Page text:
Published by The College of Liberal and Professional Studies
Food Truck Review: Amy Visits KoJa
Long before the Food Network’s The Great Food Truck Race or the notoriety of trendy Korean taco trucks in Los Angeles, Penn’s culinary tradition has been dominated by mobile kitchens. With food trucks lining the sidewalks of nearly every major street on campus, student and staff can take a culinary tour of the world in just a few blocks. Recently, my colleague, Eli Lesser, Director of Penn Summer Programs, and I embarked on a journey to experience the gastronomic delights of Korea and Japan at the KoJa truck on 38th and Walnut Streets.
Now, I should preface my review by saying that I am no novice when it comes to these two cuisines. In fact, I spent most of my childhood living in Korea and Japan, and if there is one thing I learned about it was street food, so I fancy myself somewhat of an expert. Although some people might be intimidated by these foods, the great thing about the Koja truck is that they have something for even the most discriminatory and wimpy tastes. As a side, I got a real kick out of teasing Eli for his inability to handle spice, but my point of reference might be skewed since my Korean mother dips her hot peppers into hot sauce.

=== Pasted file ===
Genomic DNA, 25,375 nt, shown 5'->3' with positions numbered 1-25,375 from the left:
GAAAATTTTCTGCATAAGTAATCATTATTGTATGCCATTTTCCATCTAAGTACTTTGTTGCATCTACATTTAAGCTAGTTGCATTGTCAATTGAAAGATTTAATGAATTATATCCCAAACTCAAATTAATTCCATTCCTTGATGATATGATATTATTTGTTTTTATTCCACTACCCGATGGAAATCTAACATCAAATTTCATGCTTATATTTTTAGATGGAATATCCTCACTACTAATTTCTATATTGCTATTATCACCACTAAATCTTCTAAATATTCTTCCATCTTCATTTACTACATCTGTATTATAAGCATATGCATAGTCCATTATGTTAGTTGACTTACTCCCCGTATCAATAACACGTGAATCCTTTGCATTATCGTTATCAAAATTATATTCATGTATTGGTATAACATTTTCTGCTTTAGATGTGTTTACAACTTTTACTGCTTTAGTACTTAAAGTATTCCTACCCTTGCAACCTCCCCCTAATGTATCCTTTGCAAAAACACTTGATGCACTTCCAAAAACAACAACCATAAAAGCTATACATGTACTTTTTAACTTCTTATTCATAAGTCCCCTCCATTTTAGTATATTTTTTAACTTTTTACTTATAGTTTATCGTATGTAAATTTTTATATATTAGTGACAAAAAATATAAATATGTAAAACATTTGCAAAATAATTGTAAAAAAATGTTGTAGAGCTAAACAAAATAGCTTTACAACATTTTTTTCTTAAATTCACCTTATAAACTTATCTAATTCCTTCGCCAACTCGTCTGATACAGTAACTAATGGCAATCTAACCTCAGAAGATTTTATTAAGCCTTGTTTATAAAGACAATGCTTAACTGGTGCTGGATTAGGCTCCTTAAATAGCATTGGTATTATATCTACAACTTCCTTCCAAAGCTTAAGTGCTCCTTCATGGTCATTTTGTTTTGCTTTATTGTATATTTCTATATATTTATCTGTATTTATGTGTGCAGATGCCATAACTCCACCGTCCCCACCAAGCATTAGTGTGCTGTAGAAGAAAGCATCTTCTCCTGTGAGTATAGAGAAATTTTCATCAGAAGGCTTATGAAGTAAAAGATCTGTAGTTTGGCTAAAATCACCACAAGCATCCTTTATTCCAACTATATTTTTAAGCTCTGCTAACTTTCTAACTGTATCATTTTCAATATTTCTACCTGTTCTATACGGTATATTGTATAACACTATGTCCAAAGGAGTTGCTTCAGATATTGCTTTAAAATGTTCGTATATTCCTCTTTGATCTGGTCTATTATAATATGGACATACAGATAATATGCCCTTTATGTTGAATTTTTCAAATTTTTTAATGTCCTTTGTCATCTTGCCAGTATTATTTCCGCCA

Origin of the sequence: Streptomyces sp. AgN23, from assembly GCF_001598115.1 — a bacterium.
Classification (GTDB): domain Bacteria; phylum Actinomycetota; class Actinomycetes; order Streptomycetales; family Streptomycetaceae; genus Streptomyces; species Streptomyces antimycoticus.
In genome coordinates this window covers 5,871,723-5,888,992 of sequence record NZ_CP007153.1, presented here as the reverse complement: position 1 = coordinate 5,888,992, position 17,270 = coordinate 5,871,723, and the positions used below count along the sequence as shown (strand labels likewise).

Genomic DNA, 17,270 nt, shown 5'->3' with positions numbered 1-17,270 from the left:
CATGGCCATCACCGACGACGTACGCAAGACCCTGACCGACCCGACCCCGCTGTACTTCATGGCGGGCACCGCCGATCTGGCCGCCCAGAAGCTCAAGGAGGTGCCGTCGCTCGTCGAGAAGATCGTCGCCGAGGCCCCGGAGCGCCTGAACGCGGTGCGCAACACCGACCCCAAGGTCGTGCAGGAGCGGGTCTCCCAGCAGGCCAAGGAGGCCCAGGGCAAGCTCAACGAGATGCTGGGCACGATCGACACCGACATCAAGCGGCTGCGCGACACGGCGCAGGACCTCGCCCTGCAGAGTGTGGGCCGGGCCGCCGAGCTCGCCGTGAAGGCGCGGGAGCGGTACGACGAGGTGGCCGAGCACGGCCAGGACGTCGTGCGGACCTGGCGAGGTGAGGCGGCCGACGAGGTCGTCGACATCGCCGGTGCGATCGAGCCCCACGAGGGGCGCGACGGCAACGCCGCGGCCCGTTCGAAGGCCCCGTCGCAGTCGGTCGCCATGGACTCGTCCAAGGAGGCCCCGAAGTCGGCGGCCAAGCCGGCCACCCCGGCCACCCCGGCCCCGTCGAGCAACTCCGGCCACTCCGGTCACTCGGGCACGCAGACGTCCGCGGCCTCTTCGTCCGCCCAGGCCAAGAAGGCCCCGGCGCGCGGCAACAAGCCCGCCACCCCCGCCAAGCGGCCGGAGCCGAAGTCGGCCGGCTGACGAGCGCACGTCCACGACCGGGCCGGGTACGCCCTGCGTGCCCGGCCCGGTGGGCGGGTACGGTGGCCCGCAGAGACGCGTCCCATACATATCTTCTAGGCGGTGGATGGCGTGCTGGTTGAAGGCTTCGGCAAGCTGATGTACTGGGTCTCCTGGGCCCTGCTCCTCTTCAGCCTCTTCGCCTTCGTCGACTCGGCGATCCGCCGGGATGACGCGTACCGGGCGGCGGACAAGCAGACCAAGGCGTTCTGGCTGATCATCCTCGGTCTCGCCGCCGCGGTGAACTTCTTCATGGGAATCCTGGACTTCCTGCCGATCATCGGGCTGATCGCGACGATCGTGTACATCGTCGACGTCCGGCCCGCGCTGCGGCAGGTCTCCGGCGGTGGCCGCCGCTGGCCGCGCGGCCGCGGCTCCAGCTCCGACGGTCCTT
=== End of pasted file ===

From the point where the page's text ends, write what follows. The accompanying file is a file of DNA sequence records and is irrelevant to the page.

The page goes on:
Koja’s menu is pretty extensive and each dish has the option of beef, chicken, tofu, or pork, so it is very friendly for vegetarians and carnivores alike. The Korean offerings include Bulgoi (a marinated meat dish), Hot & Spicy Noodles, Kim bap (similar to maki rolls but with meat instead of fish), and Kimchee soup. On the Japanese side of the menu, you can find Yakisoba (fried noodle dish), Udon (soup-based noodle dish), and a variety of stir fry options.
On this particular afternoon, it was cold and raining outside so I ordered the Daegi Gogi, a spicy Marinated Pork dish that is served with a huge helping of rice and two Korean dumplings called Mandoo. By no means was this the best Daegi gogi that I have ever eaten and it pales in comparison to the masterpieces my Halmoni (grandmother) used to make, but on a damp Philadelphia afternoon it definitely hit the spot! The meat was cooked to perfection and the combination of onions, cabbage, and carrots added a nice balance of flavor. The spice level was adequate for me and in my opinion completely manageable for an amateur. My only complaint would be the Mandoo (dumplings). In the past, KoJa used to fry these babies and they were crispy and flavorful pockets of goodness that offered a good textural contrast to the rest of the meal. But now that they steam them, they are too mushy and not nearly as tasty.
Despite that minor detail, I would highly recommend taking short expedition to the KoJa, where for a mere $5.00 to$7.00, you can experience an essential part of East Asian culture!
More: Eli Visits Koja